Because of the lack of awareness by the public and many healthcare professionals, the vast majority of sleep apneas remain undiagnosed and therefore untreated. And if left untreated, sleep apnea can cause high blood pressure and other cardiovascular disease, memory problems, weight gain, impotency and headaches. It can also result in job performance impairment and motor vehicle crashes, not to mention sleepless nights for your partner.  Fortunately, sleep apnea can be successfully diagnosed and treated. Several treatment options exist, and research continues into new options.

“Call your physician if you or your family notice any of the symptoms of sleep apnea,” says Dornan. “Be sure to mention if you experience loud snoring, especially snoring that’s punctuated by periods of silence.  Treatment is necessary to avoid heart problems or other complications.”  Seek immediate medical attention if you experience decreased consciousness, extreme sleepiness, hallucinations or personality changes.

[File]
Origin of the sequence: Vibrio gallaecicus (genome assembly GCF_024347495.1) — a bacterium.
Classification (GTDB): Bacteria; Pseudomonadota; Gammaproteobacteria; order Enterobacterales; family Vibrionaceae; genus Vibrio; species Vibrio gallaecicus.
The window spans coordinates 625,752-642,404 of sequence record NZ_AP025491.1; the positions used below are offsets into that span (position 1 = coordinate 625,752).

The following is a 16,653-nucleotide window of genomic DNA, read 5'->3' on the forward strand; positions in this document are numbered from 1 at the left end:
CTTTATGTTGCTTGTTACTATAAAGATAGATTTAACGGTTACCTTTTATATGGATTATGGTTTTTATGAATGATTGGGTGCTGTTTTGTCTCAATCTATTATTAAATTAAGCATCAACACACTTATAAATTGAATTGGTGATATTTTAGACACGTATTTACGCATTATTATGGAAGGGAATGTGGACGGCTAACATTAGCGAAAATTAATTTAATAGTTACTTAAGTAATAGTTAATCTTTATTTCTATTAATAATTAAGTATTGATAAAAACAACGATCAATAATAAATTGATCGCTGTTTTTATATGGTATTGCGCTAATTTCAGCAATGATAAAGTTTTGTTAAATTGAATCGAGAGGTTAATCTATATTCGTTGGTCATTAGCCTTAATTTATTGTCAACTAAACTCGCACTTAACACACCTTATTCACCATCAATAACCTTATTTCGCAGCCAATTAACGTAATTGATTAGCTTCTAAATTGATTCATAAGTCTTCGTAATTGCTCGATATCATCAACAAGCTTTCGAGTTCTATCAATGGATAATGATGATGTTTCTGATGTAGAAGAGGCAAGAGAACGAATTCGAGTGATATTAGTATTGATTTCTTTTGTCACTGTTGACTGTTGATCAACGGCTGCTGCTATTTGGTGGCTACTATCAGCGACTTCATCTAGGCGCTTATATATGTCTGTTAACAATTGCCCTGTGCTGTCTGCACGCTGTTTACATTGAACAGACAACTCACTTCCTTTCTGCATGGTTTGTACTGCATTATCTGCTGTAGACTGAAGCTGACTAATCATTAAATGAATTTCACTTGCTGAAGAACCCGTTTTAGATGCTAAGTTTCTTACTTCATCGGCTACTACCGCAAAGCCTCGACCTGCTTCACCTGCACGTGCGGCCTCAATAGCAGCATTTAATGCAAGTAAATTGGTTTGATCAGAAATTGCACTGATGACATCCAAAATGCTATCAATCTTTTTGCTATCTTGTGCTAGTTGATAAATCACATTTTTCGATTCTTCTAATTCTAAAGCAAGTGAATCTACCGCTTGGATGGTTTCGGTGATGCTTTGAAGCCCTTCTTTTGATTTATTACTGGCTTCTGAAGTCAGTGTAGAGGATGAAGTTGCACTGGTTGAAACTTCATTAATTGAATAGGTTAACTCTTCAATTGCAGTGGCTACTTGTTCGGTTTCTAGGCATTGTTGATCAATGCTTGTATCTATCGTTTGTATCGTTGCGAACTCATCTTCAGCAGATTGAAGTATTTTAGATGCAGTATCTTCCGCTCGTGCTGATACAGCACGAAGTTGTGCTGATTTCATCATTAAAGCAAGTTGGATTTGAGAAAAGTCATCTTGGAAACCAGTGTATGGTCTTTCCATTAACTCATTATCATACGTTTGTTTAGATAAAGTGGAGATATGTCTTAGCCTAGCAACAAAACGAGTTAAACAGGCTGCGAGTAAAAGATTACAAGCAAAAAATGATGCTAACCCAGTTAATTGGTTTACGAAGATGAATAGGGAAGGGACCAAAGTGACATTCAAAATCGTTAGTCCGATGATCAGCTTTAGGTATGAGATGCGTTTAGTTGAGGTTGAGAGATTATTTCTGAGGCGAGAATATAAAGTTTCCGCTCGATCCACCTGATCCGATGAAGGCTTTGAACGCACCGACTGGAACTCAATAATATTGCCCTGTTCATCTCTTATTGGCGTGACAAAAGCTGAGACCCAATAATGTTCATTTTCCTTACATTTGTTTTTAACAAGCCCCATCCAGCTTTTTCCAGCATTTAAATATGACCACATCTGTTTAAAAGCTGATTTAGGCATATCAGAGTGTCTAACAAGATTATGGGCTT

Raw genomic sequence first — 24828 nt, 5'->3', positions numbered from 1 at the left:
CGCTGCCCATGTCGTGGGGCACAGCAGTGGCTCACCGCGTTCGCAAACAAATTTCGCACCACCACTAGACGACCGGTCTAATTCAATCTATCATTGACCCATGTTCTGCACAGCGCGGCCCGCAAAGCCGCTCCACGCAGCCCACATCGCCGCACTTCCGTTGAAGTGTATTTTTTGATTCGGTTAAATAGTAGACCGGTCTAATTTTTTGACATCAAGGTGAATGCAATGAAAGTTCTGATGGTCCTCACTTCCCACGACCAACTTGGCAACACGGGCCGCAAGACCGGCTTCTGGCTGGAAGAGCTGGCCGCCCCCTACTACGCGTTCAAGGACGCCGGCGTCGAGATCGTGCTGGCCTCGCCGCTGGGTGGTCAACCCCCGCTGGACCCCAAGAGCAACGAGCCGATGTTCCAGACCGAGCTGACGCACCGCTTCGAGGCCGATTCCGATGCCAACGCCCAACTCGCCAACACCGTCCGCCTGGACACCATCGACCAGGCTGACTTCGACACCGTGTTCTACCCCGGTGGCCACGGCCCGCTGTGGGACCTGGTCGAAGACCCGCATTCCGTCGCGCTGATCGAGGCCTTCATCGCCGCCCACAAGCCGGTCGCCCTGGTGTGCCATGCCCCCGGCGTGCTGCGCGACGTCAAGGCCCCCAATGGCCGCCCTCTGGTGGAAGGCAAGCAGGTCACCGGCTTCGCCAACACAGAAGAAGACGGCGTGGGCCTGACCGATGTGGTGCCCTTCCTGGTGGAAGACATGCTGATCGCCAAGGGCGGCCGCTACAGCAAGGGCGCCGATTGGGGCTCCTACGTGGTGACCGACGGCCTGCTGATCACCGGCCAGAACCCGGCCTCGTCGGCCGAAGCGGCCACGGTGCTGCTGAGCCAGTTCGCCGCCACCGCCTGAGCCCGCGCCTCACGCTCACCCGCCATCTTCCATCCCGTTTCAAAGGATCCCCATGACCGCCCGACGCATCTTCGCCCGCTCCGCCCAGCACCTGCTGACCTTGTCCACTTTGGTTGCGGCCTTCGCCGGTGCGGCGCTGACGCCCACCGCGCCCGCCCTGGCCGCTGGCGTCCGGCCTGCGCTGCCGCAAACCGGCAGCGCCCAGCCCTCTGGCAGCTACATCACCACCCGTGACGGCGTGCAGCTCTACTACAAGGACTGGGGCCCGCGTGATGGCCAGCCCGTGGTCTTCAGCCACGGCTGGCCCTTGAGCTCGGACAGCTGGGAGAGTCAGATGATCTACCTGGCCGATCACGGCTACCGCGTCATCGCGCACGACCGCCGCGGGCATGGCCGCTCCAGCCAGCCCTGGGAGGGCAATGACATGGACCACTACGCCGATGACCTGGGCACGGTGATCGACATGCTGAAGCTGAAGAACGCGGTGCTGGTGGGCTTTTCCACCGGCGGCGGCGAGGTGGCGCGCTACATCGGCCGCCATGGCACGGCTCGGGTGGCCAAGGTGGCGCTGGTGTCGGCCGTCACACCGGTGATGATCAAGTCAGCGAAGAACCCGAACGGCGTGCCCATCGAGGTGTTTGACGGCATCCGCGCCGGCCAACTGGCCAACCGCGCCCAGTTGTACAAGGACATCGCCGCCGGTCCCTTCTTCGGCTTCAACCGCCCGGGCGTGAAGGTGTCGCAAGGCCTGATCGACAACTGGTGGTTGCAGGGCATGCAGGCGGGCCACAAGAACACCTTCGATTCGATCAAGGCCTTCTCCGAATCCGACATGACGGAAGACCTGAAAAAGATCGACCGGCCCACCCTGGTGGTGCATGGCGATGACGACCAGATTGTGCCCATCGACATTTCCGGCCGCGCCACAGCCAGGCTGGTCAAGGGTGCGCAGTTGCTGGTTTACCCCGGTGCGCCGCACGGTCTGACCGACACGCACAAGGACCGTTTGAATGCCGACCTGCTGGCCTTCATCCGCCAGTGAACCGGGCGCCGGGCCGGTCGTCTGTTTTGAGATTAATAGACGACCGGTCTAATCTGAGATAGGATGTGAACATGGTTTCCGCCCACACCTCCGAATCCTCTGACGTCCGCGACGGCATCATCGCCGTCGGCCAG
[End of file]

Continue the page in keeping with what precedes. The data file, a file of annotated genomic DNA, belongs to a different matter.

Depending on the severity of your sleep apnea, your doctor may refer you to a sleep specialist or recommend lifestyle changes, such as avoiding alcohol, quitting smoking, losing weight, or avoiding sleeping on your back.  If your condition is moderate or more severe, treatment options may include the use of an oral appliance designed to keep the airway open.   In severe cases, surgery may be recommended to remove excess tissue from the nose or throat.